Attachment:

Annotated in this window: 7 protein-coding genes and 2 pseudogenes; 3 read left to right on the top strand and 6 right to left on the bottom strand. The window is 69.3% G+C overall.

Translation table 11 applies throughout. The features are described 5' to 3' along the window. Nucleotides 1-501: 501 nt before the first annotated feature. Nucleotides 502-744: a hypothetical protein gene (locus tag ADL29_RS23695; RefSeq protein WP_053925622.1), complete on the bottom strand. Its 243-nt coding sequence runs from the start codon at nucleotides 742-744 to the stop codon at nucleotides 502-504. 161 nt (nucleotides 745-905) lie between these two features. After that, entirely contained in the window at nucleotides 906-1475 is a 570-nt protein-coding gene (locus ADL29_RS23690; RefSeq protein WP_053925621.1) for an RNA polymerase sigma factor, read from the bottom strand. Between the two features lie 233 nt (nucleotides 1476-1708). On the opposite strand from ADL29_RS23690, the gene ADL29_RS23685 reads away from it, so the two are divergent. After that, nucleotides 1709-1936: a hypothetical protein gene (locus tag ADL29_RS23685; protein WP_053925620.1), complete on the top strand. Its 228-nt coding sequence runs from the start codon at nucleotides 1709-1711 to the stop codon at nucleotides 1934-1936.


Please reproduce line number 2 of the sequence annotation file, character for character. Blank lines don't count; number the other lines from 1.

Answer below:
Translation table 11 applies throughout. The features are described 5' to 3' along the window. Nucleotides 1-501: 501 nt before the first annotated feature. Nucleotides 502-744: a hypothetical protein gene (locus tag ADL29_RS23695; RefSeq protein WP_053925622.1), complete on the bottom strand. Its 243-nt coding sequence runs from the start codon at nucleotides 742-744 to the stop codon at nucleotides 502-504. 161 nt (nucleotides 745-905) lie between these two features. After that, entirely contained in the window at nucleotides 906-1475 is a 570-nt protein-coding gene (locus ADL29_RS23690; RefSeq protein WP_053925621.1) for an RNA polymerase sigma factor, read from the bottom strand. Between the two features lie 233 nt (nucleotides 1476-1708). On the opposite strand from ADL29_RS23690, the gene ADL29_RS23685 reads away from it, so the two are divergent. After that, nucleotides 1709-1936: a hypothetical protein gene (locus tag ADL29_RS23685; protein WP_053925620.1), complete on the top strand. Its 228-nt coding sequence runs from the start codon at nucleotides 1709-1711 to the stop codon at nucleotides 1934-1936.